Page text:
I predict that there will be fallout from this issue within the Christian religious communities. While I think the impact will be an overall positive one, I expect that many Christian organizations are going to be shaken by this because of major disagreement amongst themselves and their leadership. The dogma of Christian churches and organizations changes over time, but it is less responsive to public opinion. (This is both a strength and a weakness-- Pagan groups have a hard time expressing any kind of values because there's always somebody who doesn't want to commit to them.)

The next question is-- what do you think? In the case of Mrs. Schiavo, your opinion is just as irrelevant as mine, but if some tragedy should strike you, that opinion will become important. If you haven't made your wishes in such a situation explicitly clear, you might find yourself in a similar situation. Even if you've told your friends and family what you'd want, if you don't have a legal document to back it up, the issue might be out of your hands.

If something should happen to you, will your coven, grove, or circle be prepared? Will they be protesting the enforcement of your decision? Don't assume that because they're Pagan, they're going to agree with you. A majority of the public-- which is predominately Christian-- sides with Mr. Schiavo, and yet this issue has been dragged through the courts for years. Even now, the normal legal channels within the state have been exhausted, the federal channels opened by the Right have been exhausted, and yet the conflict still rages on. This conflict will end only with Mrs. Schiavo's death, and even afterwords there will be much fallout.

I would encourage Pagans to talk about this with their peers, and for groups-- be they small, religious groups or large, social groups-- to take up this issue. Death is a very spiritual subject, and while we as Pagans do not generally push spiritual views, even within our community, I think we should foster discussion of the subject. I would hate to see the Pagan Community torn apart by something that could be resolved by discussion, and I'd particularly hate to see us pressuring a family to make a decision that may conflict with the wishes of the person who is most affected.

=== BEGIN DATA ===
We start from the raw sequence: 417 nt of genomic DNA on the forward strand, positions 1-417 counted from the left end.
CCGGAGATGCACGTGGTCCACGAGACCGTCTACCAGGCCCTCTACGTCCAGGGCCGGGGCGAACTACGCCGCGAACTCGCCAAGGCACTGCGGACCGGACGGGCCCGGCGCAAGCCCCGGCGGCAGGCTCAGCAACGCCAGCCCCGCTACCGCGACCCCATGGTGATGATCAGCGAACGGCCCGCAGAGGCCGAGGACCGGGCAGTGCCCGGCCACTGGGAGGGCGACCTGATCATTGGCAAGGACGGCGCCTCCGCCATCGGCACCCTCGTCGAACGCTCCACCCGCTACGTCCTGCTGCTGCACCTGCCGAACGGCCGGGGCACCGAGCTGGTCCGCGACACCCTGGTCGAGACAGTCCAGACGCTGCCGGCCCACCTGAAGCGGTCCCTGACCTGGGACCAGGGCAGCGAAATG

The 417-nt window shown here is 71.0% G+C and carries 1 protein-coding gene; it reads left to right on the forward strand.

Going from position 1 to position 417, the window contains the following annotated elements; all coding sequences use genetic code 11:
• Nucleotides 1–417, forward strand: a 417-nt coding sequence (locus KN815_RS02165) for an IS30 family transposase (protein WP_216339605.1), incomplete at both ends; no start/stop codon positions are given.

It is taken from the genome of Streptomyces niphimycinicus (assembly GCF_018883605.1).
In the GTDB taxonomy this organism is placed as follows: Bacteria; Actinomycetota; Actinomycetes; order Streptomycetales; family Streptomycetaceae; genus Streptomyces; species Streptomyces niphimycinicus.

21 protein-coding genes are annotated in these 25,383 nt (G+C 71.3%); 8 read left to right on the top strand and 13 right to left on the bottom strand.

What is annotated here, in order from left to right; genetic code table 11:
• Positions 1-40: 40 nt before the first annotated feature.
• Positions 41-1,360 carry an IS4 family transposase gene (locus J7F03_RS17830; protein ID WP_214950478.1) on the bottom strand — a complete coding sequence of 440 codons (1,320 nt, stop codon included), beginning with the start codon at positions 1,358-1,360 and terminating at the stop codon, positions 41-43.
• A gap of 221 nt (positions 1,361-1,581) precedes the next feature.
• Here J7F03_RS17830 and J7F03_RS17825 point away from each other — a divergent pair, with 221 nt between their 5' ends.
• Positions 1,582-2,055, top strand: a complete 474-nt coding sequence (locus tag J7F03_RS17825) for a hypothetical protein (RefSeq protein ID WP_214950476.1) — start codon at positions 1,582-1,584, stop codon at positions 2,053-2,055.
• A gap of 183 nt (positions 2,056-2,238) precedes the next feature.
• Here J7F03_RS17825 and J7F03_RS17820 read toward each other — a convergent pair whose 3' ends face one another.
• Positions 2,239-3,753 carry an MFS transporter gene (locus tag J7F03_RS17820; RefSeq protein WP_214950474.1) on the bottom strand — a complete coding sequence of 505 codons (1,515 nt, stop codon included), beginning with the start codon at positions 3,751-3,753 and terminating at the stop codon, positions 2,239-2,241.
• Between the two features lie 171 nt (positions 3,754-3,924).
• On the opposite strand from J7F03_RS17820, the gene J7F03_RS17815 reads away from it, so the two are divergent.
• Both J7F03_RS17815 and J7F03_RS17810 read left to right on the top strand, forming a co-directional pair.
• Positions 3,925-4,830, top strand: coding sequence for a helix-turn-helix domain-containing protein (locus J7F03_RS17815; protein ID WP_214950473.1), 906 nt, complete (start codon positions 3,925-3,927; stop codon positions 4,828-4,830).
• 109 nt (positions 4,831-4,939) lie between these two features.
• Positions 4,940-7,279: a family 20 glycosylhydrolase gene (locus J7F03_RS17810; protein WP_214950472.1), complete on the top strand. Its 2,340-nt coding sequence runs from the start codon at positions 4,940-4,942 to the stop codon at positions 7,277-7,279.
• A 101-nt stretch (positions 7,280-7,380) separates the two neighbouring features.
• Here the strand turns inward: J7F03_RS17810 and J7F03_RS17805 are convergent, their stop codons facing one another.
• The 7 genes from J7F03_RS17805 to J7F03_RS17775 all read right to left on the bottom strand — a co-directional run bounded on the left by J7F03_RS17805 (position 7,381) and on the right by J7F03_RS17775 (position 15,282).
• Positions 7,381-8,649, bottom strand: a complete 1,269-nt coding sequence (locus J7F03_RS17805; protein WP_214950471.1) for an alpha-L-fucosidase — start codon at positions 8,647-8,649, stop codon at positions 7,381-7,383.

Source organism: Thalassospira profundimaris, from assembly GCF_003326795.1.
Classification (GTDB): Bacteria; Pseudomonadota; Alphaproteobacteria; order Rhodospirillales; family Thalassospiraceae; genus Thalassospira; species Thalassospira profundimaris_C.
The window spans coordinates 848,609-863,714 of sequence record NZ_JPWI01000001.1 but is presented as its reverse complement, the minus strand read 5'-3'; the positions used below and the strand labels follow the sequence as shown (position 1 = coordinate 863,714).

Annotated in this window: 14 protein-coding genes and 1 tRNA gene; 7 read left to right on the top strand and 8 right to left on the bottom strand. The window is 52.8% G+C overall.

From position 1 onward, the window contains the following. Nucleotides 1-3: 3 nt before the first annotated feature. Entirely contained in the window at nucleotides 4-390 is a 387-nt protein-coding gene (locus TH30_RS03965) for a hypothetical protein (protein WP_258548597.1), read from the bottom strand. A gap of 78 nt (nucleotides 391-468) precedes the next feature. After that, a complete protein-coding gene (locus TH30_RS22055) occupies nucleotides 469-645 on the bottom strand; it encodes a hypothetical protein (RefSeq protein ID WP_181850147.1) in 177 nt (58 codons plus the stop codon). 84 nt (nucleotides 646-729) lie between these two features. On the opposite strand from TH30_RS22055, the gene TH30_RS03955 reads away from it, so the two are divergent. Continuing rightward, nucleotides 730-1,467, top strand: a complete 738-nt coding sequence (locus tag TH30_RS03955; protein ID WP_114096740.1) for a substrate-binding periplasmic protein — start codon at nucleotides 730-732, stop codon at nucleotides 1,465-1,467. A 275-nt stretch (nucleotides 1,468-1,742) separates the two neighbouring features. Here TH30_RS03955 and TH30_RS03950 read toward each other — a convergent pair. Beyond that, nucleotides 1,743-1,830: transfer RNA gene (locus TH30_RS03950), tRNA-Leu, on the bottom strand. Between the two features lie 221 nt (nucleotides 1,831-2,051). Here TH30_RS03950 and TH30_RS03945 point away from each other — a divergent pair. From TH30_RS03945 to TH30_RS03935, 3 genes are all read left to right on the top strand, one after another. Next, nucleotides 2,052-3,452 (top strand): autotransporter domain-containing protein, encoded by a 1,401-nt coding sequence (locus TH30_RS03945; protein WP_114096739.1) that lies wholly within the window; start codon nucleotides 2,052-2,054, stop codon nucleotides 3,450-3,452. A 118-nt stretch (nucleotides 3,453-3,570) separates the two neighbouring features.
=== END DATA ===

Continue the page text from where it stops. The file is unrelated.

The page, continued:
Furthermore, I would encourage you to talk to your family and coven about other death-related requests. Do you want to be cremated? If so, what to do with the ashes? How about your organs? What kind of ceremony would you like? Me, I want any useable organs to be removed, and I don't really care about what happens to the rest, excepting that I'd like some sort of permanent grave marker. I don't really care about the funeral service, as such a service is for the benefit of the living. But that's me.

What do you want? Equally important, what have you done to make sure your family and friends know? Please-- your death will cause enough pain. It's up to you to make sure it doesn't start a fight.

© 2005 by Cather "Catalyst" Steincamp


November 17, 2004
A Prayer for Reason